Interpreting the Life Expectancy at Birth Targets
The national Public Service Agreement (PSA) for improving the health of the population aims:
1. To increase the life expectancy at birth in England to 78.6 years for men and to 82.5 years for women by 2010 and;
2. Reduce the inequalities in life expectancy at birth by 10% between the lowest fifth of local authority districts (LAD) for ‘health and deprivation indicators’ and the average for England by 2010.
The national targets can be interpreted in a number of ways:
1. Absolute improvements in life expectancy at birth:
In theory to achieve the national target each LAD should aim for improvements in life expectancy at birth of 4.13 years for men and 2.95 years for women from years 1995-97 to 2009-2011. In addition, for LADs in the worst fifth a further improvement will be necessary to achieve a reduction in the relative gap by 10%.
Although this method will be useful for identifying where improvement is not being met at the pace demanded by the national target it is unrealistic in policy terms to expect LAD’s to improve at the same pace because:
- The life expectancy at birth target is influenced by many factors including changes in the population structure. For example, large improvements in life expectancy at birth are the result of changes in the characteristics of an areas population, e.g. migration in of higher social classes and migration out of lower social classes.
- To measure improvement from a baseline in 1995-97 when we are in year 2004/5 and expect an improvement is inequitable and will favour LAD’s which have gone through changes mentioned in point 1. For example, in 1995-97, Hammersmith and Fulham had a life expectancy at birth for men of 72.0 years the 13th worst in England whereas in 2001-03 the life expectancy for men was 75.8 years the 106th worst in England. The improvement in Hammersmith and Fulham is consistent for men and women.
- Short-term interventions to improve the life expectancy at birth will not produce the necessary absolute improvements for some LAD’s that have not improved or are getting worse.
2. Applying a stretch based upon current improvements
To avoid the problems of using an absolute improvement for all LAD’s progress can be monitored using a stretch to each LAD in the lowest fifth. The stretch is calculated by using projections to determine the neutral position in 2010 for the LADs in the lowest fifth for life expectancy. The neutral position for the lowest fifth is then compared with the national PSA target 1 (above) to determine remaining improvement needed in the lowest fifth as a whole to reduce the gap by 10%.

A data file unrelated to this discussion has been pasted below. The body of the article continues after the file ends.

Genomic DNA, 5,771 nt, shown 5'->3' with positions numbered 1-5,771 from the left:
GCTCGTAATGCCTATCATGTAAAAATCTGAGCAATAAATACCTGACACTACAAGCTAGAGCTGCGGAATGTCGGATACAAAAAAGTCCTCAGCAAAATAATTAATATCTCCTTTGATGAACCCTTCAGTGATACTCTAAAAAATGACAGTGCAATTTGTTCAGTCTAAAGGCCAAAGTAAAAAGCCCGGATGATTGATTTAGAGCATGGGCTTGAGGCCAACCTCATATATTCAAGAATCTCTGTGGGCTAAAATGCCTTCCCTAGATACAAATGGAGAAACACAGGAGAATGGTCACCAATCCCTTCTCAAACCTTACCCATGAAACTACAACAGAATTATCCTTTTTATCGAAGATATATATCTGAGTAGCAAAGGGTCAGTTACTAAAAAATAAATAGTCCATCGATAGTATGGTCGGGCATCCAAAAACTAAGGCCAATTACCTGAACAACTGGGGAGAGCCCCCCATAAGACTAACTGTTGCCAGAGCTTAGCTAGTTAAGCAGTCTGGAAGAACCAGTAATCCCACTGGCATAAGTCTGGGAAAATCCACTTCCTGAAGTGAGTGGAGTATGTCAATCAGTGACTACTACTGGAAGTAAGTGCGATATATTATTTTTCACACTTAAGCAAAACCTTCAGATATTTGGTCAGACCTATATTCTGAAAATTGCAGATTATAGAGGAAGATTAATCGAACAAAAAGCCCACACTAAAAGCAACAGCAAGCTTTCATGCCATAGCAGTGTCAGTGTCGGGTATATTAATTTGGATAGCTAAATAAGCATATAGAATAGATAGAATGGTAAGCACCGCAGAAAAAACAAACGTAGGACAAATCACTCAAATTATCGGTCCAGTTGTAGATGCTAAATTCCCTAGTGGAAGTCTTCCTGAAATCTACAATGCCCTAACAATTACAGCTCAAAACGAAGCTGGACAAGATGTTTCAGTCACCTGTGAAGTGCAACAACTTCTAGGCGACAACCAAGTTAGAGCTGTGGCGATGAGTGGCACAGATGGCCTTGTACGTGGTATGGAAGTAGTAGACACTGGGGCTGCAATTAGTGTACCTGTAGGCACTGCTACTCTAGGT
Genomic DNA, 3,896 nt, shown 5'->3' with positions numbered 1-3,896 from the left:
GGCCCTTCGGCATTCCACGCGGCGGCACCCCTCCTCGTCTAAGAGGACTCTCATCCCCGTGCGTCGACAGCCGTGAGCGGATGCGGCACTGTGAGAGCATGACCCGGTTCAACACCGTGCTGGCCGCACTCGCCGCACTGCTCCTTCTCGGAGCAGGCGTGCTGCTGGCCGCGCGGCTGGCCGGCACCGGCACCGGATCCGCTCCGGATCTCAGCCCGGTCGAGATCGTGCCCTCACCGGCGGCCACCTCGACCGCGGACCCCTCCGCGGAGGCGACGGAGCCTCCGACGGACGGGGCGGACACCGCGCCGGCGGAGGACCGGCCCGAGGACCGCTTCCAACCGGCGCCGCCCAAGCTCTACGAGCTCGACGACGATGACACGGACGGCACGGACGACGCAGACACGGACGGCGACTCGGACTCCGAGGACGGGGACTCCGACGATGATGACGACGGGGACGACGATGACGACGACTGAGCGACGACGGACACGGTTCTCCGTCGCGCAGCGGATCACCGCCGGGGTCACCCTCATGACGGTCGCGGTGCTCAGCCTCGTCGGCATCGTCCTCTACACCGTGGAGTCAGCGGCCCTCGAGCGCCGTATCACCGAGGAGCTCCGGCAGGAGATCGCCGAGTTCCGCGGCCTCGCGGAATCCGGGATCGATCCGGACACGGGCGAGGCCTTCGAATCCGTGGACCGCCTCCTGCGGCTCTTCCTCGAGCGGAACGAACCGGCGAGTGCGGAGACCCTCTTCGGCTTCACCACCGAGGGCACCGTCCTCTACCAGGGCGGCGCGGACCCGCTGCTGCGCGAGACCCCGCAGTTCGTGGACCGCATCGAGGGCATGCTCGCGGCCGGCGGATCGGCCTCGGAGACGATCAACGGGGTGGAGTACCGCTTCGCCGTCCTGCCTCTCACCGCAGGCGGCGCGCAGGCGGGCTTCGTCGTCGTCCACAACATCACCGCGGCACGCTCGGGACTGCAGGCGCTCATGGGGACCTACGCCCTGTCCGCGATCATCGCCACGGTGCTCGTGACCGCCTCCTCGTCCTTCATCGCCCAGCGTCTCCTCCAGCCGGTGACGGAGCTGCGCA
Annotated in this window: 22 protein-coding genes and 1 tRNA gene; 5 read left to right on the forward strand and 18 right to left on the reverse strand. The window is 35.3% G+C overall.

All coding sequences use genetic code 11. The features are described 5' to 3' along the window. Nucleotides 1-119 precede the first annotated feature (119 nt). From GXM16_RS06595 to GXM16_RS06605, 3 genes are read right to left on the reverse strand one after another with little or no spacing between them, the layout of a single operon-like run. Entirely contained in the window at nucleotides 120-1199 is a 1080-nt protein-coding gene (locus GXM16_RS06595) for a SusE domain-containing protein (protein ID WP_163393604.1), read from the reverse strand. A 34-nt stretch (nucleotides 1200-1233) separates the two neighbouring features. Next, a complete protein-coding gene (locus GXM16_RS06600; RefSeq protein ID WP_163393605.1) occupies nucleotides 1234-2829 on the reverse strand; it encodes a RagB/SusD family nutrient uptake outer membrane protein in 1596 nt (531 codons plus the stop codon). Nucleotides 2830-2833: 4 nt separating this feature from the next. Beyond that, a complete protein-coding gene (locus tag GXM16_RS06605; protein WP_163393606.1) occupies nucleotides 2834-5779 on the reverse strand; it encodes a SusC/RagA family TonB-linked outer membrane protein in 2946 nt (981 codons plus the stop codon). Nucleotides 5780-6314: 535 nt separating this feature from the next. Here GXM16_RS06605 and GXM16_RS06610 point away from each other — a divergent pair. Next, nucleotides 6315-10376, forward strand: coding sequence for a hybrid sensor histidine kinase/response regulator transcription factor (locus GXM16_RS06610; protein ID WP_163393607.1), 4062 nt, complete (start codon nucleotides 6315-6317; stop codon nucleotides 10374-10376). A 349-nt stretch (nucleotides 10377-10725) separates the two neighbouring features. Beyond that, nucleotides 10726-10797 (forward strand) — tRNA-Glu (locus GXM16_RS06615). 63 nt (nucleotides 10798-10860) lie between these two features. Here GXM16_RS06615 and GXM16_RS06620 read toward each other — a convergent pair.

For example, if the gap in life expectancy at birth for men in 1995-97 between the lowest quintile and the England average was 2.5 years the gap should be reduced to at least 2.25 years (0.25 year reduction) by 2009-2011. If the neutral position for the worst fifth shows that the gap in life expectancy at birth has not decreased the stretch needed for each LAD in the worst fifth would include a 0.25 year increase on top of the neutral position.
This method provides a number of benefits from the absolute approach:
- It considers the current progress in life expectancy at birth (since 1995-97), which is affected by the wider determinants of health (discussed above), which are independent and interrelated to improvements that can be made by NHS interventions alone.
- This method provides a realistic life expectancy at birth improvement for LAD’s in the lowest fifth for health and deprivation. This in turn will help identify the key interventions, which can be used to bridge the small gap between the neutral position and the short-term national improvements needed by 2010.
NB. This process must to recognise the wide variations in life expectancy at birth at the LAD level and the disproportionate changes that have been made since 1995-97. This will highlight the affect that the wider determinants of health have upon an areas life expectancy at birth (e.g. migration).
The target will be monitored using Local Authority Districts (LAD) because of the relative stability of their boundaries and the availability of historic populations.
This group of LAD’s is fixed from the baseline years (1995-97) to the target years (2009-11)
and is based upon 5 health and deprivation indicators.